Tuesday, April 26, 2011
A quick post just to recap our trip to Hanoi. Jo visited Hanoi in 2000, and I've never been, so we thought it'd be a great shortish trip out of Singapore - not too much overland travel and an interesting place to see the pace of change in SE asia. The weather should also have been a nice change from the heat and humidity which has really been starting to ramp up in the Spore.
After flying in to Hanoi and of course being fleeced (but not too badly) on the taxi into town, we spent the first couple of days exploring the lanes and alleyways of the Old Quarter. The tags 'charming' and 'peaceful' might once have applied to this part of Hanoi, but as of 2011 (and I dare say a good deal earlier) these descriptors no longer apply. Cars trucks taxis scooters harleys and cyclos all compete with pedestrians and pole / basket aunties for space on the road. And horns are freely and frequently used by all who possess them. Interestingly, this is rarely in an "angry" tone, just an "I'm here and I'm coming past" tone. Much like India and I guess rural Indo / Thailand. BUT very much unlike Singapore. hmmm.
Suffice to say that after 2 days we were ready for the beach and some quiet time, but the weather and Uncle Ho had other ideas. The whole region was in an unseasonal cold snap and the average temp hovered between 15 and 20, unlike the 22-27 we (and others) were expecting. Brrr. So, kayaking around Lan Ha bay off Cat Ba island was out. As was sleeping. Uncle Ho visted Cat Ba some time in the 50s. The locals celebrate the anniversary of this fact by erecting a huge wall of speakers on the main dock and blasting viet techno at the line of facing hotels. Other companies and associations join in by putting up small tents on either side of the main dock and installing karoke PAs to compete in who can play the loudest. From 6pm on the first night they played until about 2am. Then they started again at... 6am. And played all day. We had to leave.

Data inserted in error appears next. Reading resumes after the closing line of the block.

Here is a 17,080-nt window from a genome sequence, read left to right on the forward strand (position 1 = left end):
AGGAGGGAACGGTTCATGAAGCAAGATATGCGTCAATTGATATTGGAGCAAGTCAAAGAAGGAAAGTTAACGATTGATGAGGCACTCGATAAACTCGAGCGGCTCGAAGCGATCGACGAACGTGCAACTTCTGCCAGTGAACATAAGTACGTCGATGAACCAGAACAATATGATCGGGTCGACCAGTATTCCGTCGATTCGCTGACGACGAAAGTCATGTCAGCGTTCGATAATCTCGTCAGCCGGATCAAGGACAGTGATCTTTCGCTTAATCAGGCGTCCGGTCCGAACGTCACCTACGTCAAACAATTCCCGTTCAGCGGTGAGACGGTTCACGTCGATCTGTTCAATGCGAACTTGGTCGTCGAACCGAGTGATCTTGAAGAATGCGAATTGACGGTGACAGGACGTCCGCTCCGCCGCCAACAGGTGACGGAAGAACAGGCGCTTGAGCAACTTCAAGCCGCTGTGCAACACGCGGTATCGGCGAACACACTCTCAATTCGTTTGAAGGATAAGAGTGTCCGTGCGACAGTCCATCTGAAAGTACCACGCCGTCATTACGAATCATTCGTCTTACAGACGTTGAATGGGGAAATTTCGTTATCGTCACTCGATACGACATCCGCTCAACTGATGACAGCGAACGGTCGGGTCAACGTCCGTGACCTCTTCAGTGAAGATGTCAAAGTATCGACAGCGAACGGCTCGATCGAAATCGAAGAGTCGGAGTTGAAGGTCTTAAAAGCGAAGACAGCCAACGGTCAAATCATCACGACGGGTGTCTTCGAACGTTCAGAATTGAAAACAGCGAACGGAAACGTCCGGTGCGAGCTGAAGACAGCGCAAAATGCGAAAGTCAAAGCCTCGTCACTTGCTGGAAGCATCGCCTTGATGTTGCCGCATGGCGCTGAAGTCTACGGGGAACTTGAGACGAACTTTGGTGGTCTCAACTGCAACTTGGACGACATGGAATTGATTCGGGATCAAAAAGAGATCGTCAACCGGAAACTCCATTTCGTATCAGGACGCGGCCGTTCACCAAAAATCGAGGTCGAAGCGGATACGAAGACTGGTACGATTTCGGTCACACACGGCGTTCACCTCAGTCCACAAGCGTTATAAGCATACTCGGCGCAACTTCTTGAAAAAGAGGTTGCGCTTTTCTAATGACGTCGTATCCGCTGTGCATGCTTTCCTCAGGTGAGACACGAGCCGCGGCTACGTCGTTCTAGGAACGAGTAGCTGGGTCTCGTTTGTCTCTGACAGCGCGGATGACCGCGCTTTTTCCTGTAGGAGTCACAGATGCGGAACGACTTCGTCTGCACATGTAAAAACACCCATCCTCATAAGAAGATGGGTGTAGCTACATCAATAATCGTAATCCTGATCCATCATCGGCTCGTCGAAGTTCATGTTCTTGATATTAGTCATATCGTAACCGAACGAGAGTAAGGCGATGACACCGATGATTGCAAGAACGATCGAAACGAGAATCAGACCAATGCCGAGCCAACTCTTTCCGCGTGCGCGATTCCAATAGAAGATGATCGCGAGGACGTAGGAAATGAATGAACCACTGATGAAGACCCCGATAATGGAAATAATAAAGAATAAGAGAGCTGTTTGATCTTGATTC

But first we managed to squeeze in some rockclimbing in the National Park - great, but the local farmer also got in on the music biz act and started blasting the valley with his techno. Music to plow by, maybe? Incidentally the valley was riddled with craters from American bombs dropped during the war, with the larger ones being turned into dams. The buffalo still had all 4 limbs, so he'd obviously managed to evade the UXO thus far. Exhausted from climbing we had a ... mediocre ... sleep... and jumped on the first bus / boat / bus / bus back into Hanoi. Needless to say, the old quarter now seemed relatively calm! Our last days were spent combing the (real) art galleries where we picked up a piece, and I fortuitously managed to catch up and have a beer or three with Ross W, who was waiting to get back into Yemen after the protests kicked off there.
A great trip in all, pity about the weather and the noise though!